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Researchers land grant for Project CEO

Two East Carolina University faculty members have landed a grant to provide staff development and training to the Pitt County School System.

Dr. Marjorie Ringler of the Department of Educational Leadership in the College of Education and Debra O’Neal of the Department of English in the Thomas Harriot College of Arts and Sciences have been awarded $261,204 through a North Carolina Quality Educators Through Staff Development and Training (NC QUEST) competitive grant.

Ringler and O’Neal were awarded the grant to support Project CEO, a partnership between the College of Education, the Thomas Harriot College of Arts and Sciences, and Pitt County Schools.

“The purpose of Project CEO is to change the perceived role of the principal from the ‘booking agent,’ the one who manages the building, the schedule and the professional development, to the ‘CEO-Chief Educational Officer,’ the instructional leader who will facilitate, lead and participate in professional development for his or her school with the goal of improving student academic literacy across the content areas,” said Ringler.

ECU faculty and a team of principals and lead teachers from Pactolus K-8 School and Wellcome Middle School will learn, implement, and coach content based instructional strategies through the Sheltered Instruction Observation Protocol (SIOP) model. Leading the effort for Pitt County Schools will be Dr. Joseph Nelson, principal of Pactolus school, and Jeff Theus, principal of Wellcome Middle.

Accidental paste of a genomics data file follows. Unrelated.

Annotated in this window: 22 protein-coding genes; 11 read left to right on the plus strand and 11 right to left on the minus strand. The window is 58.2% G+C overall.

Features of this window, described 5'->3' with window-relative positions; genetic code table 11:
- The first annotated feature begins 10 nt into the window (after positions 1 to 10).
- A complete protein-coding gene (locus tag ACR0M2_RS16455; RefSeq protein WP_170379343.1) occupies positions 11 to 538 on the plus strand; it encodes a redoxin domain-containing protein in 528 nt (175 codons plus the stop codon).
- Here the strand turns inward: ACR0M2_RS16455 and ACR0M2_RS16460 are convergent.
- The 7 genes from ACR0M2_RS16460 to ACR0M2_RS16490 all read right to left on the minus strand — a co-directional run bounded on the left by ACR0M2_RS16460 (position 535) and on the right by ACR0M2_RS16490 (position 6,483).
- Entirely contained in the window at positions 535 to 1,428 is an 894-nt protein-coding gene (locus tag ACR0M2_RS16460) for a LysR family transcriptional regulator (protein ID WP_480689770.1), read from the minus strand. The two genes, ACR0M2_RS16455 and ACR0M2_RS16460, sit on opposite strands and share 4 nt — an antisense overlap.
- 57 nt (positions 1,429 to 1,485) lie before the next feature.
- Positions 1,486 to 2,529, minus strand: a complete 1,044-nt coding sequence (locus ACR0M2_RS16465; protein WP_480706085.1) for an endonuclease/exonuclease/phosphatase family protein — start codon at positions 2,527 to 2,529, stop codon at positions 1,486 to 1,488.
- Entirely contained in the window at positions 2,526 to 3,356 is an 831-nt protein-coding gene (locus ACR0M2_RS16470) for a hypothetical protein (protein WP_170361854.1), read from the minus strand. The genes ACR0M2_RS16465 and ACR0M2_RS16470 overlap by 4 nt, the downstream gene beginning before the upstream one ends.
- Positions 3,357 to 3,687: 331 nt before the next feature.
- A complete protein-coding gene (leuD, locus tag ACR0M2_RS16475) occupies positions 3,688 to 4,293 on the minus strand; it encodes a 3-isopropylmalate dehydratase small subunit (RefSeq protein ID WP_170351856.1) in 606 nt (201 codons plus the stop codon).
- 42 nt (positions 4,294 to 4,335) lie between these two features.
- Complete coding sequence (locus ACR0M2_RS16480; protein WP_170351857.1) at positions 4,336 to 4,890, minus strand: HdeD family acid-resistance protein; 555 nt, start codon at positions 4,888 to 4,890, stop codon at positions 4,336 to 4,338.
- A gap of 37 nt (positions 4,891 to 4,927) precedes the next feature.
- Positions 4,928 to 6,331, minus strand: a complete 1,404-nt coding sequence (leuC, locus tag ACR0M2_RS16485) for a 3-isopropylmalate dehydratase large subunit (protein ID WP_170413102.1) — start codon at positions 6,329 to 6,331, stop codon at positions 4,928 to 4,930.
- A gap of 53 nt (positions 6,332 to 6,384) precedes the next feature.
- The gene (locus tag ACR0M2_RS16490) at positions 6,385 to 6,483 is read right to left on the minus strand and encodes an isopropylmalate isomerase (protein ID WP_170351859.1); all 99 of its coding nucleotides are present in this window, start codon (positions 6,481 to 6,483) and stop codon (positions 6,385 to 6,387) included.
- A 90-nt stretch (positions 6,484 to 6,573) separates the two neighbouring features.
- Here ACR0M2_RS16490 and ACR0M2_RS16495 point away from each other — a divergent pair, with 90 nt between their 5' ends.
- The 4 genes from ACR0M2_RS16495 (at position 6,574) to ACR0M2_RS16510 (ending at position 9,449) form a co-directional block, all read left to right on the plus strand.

The SIOP focuses on improving academic literacy for English language learners (ELLs) and standard English learners (SELs). In Pitt County, the economy attracts many Hispanic immigrants who lack English language proficiency, O’Neal said. Many school leaders in rural eastern North Carolina are dealing for the first time with a subgroup ELL population who now counts in their NCLB accountability system for school reporting. However, neither the principal nor the teachers have been formally prepared in their higher education and professional development to address a majority ELL population, she said.

In addition to ELLs, these two schools have high number of SELs. SELs are native English speakers whose dialects are nonstandard and whose home languages differ structurally from standard academic English. Students who live in poverty typically are SELs and in addition lack appropriate background knowledge for school settings. Both Pactolus and Wellcome have students who are traditional ELLs as well as those that are SELs due to language deficiencies and lack of background knowledge.

Grant work will start this summer with intense planning, baseline data collection, and professional development. During the 2010-2011 academic year, ECU faculty will work on a weekly basis with two teams comprised of 14 teacher leaders, principals and lead teachers. Project CEO results will directly benefit the initial team by improving their teaching and coaching skills and as a result improve student learning in their classrooms.

“The intended impact of Project CEO is to develop a core group of teachers who can facilitate sustainable professional development in the Sheltered Instruction Observation Protocol model school wide,” Ringler.


The school-wide implementation of the SIOP instructional strategies will take place the following school year, 2011-2012 after a school-wide summer professional development. Project CEO projects it will impact all 88 teachers at both schools and the entire student population by improving both instruction and student achievement in discipline based literacy, she said.

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This story appeared originally in the April 30, 2010 issue of Pieces of Eight. An archived version of that issue is available at http://www.ecu.edu/news/cs-admin/poe/2010/410/April-2010-Archives.cfm.